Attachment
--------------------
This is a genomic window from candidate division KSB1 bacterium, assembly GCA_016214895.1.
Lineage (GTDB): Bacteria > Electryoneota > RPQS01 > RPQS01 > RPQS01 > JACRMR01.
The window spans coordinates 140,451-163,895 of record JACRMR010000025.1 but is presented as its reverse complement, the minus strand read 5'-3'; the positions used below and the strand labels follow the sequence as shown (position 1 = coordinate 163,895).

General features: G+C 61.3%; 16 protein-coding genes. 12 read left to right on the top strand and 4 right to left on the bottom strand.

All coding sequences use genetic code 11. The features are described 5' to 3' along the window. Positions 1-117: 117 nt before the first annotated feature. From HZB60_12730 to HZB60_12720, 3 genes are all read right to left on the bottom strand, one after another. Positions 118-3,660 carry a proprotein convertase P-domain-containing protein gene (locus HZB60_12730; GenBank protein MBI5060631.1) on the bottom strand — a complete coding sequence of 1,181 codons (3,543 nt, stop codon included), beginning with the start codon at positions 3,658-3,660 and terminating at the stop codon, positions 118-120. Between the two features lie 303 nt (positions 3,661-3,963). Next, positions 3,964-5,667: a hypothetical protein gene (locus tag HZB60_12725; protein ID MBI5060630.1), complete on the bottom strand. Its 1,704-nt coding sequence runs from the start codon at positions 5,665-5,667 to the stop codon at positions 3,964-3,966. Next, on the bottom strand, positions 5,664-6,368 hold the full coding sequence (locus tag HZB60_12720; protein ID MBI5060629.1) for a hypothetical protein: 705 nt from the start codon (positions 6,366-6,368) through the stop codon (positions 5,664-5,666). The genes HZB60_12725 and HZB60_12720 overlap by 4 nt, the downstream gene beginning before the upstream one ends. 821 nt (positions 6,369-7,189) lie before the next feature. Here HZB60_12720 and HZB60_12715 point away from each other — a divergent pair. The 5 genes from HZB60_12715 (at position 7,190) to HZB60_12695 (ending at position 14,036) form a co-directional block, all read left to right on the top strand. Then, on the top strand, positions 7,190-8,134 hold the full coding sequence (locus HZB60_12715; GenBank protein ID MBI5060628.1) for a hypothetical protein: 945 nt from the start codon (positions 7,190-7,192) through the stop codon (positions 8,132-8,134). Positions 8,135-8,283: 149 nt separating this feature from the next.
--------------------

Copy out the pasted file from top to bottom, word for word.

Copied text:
This is a genomic window from candidate division KSB1 bacterium, assembly GCA_016214895.1.
Lineage (GTDB): Bacteria > Electryoneota > RPQS01 > RPQS01 > RPQS01 > JACRMR01.
The window spans coordinates 140,451-163,895 of record JACRMR010000025.1 but is presented as its reverse complement, the minus strand read 5'-3'; the positions used below and the strand labels follow the sequence as shown (position 1 = coordinate 163,895).

General features: G+C 61.3%; 16 protein-coding genes. 12 read left to right on the top strand and 4 right to left on the bottom strand.

All coding sequences use genetic code 11. The features are described 5' to 3' along the window. Positions 1-117: 117 nt before the first annotated feature. From HZB60_12730 to HZB60_12720, 3 genes are all read right to left on the bottom strand, one after another. Positions 118-3,660 carry a proprotein convertase P-domain-containing protein gene (locus HZB60_12730; GenBank protein MBI5060631.1) on the bottom strand — a complete coding sequence of 1,181 codons (3,543 nt, stop codon included), beginning with the start codon at positions 3,658-3,660 and terminating at the stop codon, positions 118-120. Between the two features lie 303 nt (positions 3,661-3,963). Next, positions 3,964-5,667: a hypothetical protein gene (locus tag HZB60_12725; protein ID MBI5060630.1), complete on the bottom strand. Its 1,704-nt coding sequence runs from the start codon at positions 5,665-5,667 to the stop codon at positions 3,964-3,966. Next, on the bottom strand, positions 5,664-6,368 hold the full coding sequence (locus tag HZB60_12720; protein ID MBI5060629.1) for a hypothetical protein: 705 nt from the start codon (positions 6,366-6,368) through the stop codon (positions 5,664-5,666). The genes HZB60_12725 and HZB60_12720 overlap by 4 nt, the downstream gene beginning before the upstream one ends. 821 nt (positions 6,369-7,189) lie before the next feature. Here HZB60_12720 and HZB60_12715 point away from each other — a divergent pair. The 5 genes from HZB60_12715 (at position 7,190) to HZB60_12695 (ending at position 14,036) form a co-directional block, all read left to right on the top strand. Then, on the top strand, positions 7,190-8,134 hold the full coding sequence (locus HZB60_12715; GenBank protein ID MBI5060628.1) for a hypothetical protein: 945 nt from the start codon (positions 7,190-7,192) through the stop codon (positions 8,132-8,134). Positions 8,135-8,283: 149 nt separating this feature from the next.